Should the President of the ‘Wounded Warrior Project’ Resign?

veteran care

If you are looking to support veteran care, it’s important to make sure the non-profit you are donating to is honest and efficient with its money.

Concerns raised by Wounded Warrior Project donors have sparked an investigation into whether or not the organization is misappropriating funds for its own gain.

CBS News reports:

Earlier this year, a CBS News investigation found the Wounded Warrior Project spends far less of its donations on veterans compared to others. And if we were surprised, so were some major donors. With two sons serving in Iraq, raising money for Wounded Warrior Project was more than a cause for Fred and Dianne Kane. It was a calling. Since 2009, the Kane’s charity Tee-off for a Cause raised $325,000 for WWP through golf tournaments in the Carolinas. WWP even honored Fred Kane with an award for being a VIP donor. But allegations that only a little over half of donations went to help wounded vets came as a blow.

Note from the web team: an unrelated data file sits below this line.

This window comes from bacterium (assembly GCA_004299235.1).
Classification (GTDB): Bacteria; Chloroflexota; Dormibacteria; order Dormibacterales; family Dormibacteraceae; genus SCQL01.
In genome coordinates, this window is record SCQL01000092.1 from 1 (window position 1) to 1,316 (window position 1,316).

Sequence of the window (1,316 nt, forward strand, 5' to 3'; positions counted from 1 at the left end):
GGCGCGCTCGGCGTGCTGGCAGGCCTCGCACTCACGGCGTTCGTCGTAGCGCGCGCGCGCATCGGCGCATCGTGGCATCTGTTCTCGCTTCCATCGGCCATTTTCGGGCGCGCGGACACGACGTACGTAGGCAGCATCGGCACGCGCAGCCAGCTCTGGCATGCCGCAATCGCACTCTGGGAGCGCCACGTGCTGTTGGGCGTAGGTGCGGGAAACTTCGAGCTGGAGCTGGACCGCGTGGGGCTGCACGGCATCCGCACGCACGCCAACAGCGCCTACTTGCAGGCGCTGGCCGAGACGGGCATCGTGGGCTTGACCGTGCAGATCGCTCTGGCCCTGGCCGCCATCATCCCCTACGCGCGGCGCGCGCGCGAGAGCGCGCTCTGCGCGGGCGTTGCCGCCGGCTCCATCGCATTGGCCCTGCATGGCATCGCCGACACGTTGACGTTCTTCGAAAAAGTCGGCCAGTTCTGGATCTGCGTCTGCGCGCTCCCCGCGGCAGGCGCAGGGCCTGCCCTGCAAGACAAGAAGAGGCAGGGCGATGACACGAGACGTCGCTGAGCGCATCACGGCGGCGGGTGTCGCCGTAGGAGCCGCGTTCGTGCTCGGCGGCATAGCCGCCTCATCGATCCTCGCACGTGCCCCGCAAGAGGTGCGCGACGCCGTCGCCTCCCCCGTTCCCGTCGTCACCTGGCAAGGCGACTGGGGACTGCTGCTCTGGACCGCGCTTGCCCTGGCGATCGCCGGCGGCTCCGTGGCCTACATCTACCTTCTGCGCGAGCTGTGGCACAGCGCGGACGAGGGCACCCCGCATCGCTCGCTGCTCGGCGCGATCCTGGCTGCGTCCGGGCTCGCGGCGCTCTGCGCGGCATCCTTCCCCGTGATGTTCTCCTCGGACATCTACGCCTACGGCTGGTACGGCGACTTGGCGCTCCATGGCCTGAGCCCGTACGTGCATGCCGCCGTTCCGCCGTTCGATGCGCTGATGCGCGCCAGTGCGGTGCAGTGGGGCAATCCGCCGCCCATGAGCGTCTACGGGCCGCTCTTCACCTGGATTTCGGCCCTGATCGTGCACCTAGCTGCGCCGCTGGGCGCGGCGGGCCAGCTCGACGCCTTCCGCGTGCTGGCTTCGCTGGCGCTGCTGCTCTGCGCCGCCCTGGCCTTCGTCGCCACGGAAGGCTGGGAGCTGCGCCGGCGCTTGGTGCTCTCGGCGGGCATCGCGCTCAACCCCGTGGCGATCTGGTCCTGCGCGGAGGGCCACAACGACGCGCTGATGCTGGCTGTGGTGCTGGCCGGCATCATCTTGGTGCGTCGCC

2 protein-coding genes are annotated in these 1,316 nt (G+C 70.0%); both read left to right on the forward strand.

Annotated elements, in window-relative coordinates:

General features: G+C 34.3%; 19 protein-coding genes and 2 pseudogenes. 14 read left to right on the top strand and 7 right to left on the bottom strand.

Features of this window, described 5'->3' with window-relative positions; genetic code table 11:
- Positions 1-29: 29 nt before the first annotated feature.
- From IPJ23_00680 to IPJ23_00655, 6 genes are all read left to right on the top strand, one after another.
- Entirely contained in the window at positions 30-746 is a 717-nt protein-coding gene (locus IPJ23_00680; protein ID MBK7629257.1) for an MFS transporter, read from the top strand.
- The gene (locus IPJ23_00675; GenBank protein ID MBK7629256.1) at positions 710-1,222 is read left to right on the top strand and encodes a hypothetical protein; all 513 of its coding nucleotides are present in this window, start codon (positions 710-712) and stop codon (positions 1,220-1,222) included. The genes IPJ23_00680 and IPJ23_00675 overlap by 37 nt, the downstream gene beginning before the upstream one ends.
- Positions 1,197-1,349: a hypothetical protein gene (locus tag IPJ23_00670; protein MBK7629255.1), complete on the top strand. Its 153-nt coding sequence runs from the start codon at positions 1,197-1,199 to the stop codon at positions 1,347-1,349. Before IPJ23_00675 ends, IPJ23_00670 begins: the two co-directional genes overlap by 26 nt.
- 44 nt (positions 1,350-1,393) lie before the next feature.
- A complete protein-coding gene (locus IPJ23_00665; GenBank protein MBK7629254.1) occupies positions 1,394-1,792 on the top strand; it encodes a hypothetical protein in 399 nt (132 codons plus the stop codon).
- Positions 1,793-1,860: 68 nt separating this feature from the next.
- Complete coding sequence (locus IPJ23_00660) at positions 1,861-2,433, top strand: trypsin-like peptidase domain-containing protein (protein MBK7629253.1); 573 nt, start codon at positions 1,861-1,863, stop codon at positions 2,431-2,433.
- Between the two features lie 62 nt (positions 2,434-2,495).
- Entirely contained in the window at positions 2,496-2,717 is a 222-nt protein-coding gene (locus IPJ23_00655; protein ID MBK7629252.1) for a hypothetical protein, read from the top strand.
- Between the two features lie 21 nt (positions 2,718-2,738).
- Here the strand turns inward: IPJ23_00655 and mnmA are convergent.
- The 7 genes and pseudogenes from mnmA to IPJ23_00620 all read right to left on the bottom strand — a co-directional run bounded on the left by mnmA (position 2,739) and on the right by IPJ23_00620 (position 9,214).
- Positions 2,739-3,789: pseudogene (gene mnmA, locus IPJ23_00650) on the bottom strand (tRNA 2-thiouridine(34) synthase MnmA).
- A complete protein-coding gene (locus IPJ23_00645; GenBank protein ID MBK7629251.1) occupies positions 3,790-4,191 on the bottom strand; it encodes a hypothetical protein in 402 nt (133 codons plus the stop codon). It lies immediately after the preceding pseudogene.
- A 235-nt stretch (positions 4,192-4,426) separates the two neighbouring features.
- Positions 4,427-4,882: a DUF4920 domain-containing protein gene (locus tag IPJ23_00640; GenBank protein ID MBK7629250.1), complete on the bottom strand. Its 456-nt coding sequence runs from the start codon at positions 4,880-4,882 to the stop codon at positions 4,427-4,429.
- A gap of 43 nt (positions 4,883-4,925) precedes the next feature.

“Hearing that there was this waste of money, donor dollars that should have been going to servicemen and women that were injured, and that it was spent on their having a good time — it’s a real disappointment,” Dianne Kane told CBS News. Outraged, the Kanes cancelled this year’s benefit tournament and started a petition on calling for a public audit. Fred also called senior management, and said he thought CEO Steven Nardizzi should be fired.

“Where is this guy? You lead from the front, good or bad, you don’t hide,” Fred Kane said. “I don’t understand how an organization that has many veterans who value honor and service and chain of command can be led by a guy like that.”

Tax forms recently revealed that Wounded Warriors spent “$26 million on conferences and meetings at luxury hotels in 2014 alone.” That is absolutely unacceptable.

Not only is it a failure in management, it’s a failure in character. The very least we can do as citizens is support those who put their lives on the line to protect our freedoms, and to support the families of those who have made the ultimate sacrifice.

The Wounded Warrior Project needs to take a long look in the mirror, clean house, and fix its budget problems, fast.